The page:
There was a fair amount of new music from their current
Birdland album, but they blew us away with some
old favourites including Shapes of Things
; Mr. You're A Better Man Than I and
Over Under Sideways Down ; as well as
the unforgettable For Your Love.
A brilliant performance - well worth a round trip of over 500 miles.
and we saw
The Jackie Lynton Band
yet again ! This time they were playing Scratchers (The
Three Lions pub) at Godalming.
Another great night - the band were really together. Tonight was Mike Windus's night - he was really on top form. At one point he was quietly strumming a little Johnny Cash type riff while waiting for Jack to tell a joke - Jack turned, told him to turn it up a bit and then started to sing Leaning On A Lamppost to it - Mike, with a little help from the rest of the band managed to keep his tune while Jack sang the main body of the song, but as soon as Jack took it up an octave for the middle eight the rest of the band collapsed - coming in again to support him when he came back down to the main tune again. The band did a couple of storming performances of Women and Men and Let It Rock, Mike and Jack did a duet of Georgia - with just a little swish of brushes on drums from Greg - the pub was hushed. It ended far too soon, with both the band and the audience declaring that they had really enjoyed it.
Jackie and Gail
The Jackie Lynton Band
played The Phoenix at Staines. This gig is renown
locally as the birthplace of
Mungo Jerry, who were the house
band here in the sixties. Indeed, we still try to get a
King Earl Boogie Band gig here whenever
visits from his home in Cornwall.
Tonight the pub was packed and very smokey - with a really appreciative audience. The Jackie Lynton Band usually perform "locally" around Woking and Guildford. Staines is up on the Northern edge of their "manor", so they don't get to play here very often. Jack had a nice surprise because among the audience was his youngest daughter, Gail. The performance didn't start until 10:00pm with a second set at 11:45, finishing at 1am in the morning. The band were tight, and obviously enjoyed the gig. They made an amazing recovery in the first set when Jack had a "senior moment" in the first set. He announced that he would sing Tulsa Time, and then as the band went into that number he started singing Nadine. Luckily the beat and key are the same so Colin, Mike, Chris and Greg shifted - apparently effortlessly (but with a lot of laughing) into the Chuck Berry classic. Overall a good gig.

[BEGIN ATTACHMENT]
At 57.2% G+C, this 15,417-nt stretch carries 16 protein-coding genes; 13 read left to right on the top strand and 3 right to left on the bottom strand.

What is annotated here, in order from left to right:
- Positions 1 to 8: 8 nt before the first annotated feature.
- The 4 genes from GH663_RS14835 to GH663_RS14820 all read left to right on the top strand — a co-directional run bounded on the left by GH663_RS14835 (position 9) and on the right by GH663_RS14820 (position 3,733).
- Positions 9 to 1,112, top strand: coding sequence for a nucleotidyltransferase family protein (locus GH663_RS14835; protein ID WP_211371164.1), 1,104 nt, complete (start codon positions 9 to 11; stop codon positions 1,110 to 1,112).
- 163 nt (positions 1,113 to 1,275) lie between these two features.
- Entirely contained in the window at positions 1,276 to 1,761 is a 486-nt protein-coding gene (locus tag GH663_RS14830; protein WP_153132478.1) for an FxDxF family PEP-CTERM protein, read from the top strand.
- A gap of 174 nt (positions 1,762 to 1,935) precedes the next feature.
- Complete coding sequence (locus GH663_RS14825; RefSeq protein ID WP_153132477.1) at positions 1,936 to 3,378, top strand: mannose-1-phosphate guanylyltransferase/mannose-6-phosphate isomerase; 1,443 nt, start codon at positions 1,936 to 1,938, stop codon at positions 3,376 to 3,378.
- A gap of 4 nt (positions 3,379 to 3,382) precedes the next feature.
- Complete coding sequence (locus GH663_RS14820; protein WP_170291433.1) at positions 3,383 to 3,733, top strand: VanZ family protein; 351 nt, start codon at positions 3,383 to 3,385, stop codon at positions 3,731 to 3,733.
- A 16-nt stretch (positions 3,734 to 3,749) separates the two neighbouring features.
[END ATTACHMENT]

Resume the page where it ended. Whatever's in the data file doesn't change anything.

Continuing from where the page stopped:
we went to the New Victoria Theatre at Woking to watch Matthew
Bourne's new ballet, EDWARD
This was its first night in the national tour which follows the London debut and the theatre was packed. The staging, lighting and sound quality (live orchestra) were excellent, and the costumes were out of this world ! We enjoy modern dance, and Matthew Bourne represents the very best of current modern ballet. This representation of Tim Burtons original story was another high point for Mr Bourne, until I saw this I had his "Highland Fling" as one of my favourite ballets. The story - a sort of macabre American version of Pinocchio set in the 1950's - was first made famous through the 1990 film starring Johnny Depp. Matthew Bourne has created an equally amazing dance spectacular around the story, brilliantly choreographed and so busy (it has a cast of 27) that we shall have to see it again several times before we can take it all in.